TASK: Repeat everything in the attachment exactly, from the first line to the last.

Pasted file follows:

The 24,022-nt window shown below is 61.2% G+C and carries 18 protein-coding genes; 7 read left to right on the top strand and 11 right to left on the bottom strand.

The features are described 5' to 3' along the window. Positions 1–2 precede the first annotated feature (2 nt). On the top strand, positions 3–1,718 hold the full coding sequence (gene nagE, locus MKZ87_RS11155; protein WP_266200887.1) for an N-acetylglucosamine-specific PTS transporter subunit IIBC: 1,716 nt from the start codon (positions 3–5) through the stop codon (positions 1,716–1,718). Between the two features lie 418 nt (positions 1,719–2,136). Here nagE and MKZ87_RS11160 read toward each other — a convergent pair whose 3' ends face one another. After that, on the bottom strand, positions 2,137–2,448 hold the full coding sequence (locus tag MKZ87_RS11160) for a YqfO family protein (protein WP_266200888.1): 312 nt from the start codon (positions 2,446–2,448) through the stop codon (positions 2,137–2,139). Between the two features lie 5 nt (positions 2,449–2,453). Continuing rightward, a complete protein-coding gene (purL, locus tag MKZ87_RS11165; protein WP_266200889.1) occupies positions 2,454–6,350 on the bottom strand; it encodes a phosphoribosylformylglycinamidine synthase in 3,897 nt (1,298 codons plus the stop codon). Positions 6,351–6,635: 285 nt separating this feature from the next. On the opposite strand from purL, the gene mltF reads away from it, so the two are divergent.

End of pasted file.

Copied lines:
The 24,022-nt window shown below is 61.2% G+C and carries 18 protein-coding genes; 7 read left to right on the top strand and 11 right to left on the bottom strand.

The features are described 5' to 3' along the window. Positions 1–2 precede the first annotated feature (2 nt). On the top strand, positions 3–1,718 hold the full coding sequence (gene nagE, locus MKZ87_RS11155; protein WP_266200887.1) for an N-acetylglucosamine-specific PTS transporter subunit IIBC: 1,716 nt from the start codon (positions 3–5) through the stop codon (positions 1,716–1,718). Between the two features lie 418 nt (positions 1,719–2,136). Here nagE and MKZ87_RS11160 read toward each other — a convergent pair whose 3' ends face one another. After that, on the bottom strand, positions 2,137–2,448 hold the full coding sequence (locus tag MKZ87_RS11160) for a YqfO family protein (protein WP_266200888.1): 312 nt from the start codon (positions 2,446–2,448) through the stop codon (positions 2,137–2,139). Between the two features lie 5 nt (positions 2,449–2,453). Continuing rightward, a complete protein-coding gene (purL, locus tag MKZ87_RS11165; protein WP_266200889.1) occupies positions 2,454–6,350 on the bottom strand; it encodes a phosphoribosylformylglycinamidine synthase in 3,897 nt (1,298 codons plus the stop codon). Positions 6,351–6,635: 285 nt separating this feature from the next. On the opposite strand from purL, the gene mltF reads away from it, so the two are divergent.